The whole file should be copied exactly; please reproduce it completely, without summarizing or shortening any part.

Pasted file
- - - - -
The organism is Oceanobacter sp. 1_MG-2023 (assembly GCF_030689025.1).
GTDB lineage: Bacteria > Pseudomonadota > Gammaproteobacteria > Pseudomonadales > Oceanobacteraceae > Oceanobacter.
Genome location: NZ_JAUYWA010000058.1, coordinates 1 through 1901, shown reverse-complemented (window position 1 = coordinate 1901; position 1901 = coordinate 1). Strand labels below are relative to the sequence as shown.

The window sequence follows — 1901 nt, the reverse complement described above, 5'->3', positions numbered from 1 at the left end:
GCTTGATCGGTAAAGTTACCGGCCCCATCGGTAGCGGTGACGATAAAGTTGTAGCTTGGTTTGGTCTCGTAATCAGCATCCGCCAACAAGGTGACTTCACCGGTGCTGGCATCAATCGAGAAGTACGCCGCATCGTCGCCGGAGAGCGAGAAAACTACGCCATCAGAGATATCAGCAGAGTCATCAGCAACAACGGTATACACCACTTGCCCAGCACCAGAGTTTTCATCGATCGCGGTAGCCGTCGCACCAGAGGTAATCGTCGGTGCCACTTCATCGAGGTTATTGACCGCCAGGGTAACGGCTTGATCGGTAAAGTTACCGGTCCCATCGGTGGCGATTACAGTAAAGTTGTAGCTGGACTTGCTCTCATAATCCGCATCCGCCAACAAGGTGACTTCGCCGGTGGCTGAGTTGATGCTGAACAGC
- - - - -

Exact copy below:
The organism is Oceanobacter sp. 1_MG-2023 (assembly GCF_030689025.1).
GTDB lineage: Bacteria > Pseudomonadota > Gammaproteobacteria > Pseudomonadales > Oceanobacteraceae > Oceanobacter.
Genome location: NZ_JAUYWA010000058.1, coordinates 1 through 1901, shown reverse-complemented (window position 1 = coordinate 1901; position 1901 = coordinate 1). Strand labels below are relative to the sequence as shown.

The window sequence follows — 1901 nt, the reverse complement described above, 5'->3', positions numbered from 1 at the left end:
GCTTGATCGGTAAAGTTACCGGCCCCATCGGTAGCGGTGACGATAAAGTTGTAGCTTGGTTTGGTCTCGTAATCAGCATCCGCCAACAAGGTGACTTCACCGGTGCTGGCATCAATCGAGAAGTACGCCGCATCGTCGCCGGAGAGCGAGAAAACTACGCCATCAGAGATATCAGCAGAGTCATCAGCAACAACGGTATACACCACTTGCCCAGCACCAGAGTTTTCATCGATCGCGGTAGCCGTCGCACCAGAGGTAATCGTCGGTGCCACTTCATCGAGGTTATTGACCGCCAGGGTAACGGCTTGATCGGTAAAGTTACCGGTCCCATCGGTGGCGATTACAGTAAAGTTGTAGCTGGACTTGCTCTCATAATCCGCATCCGCCAACAAGGTGACTTCGCCGGTGGCTGAGTTGATGCTGAACAGC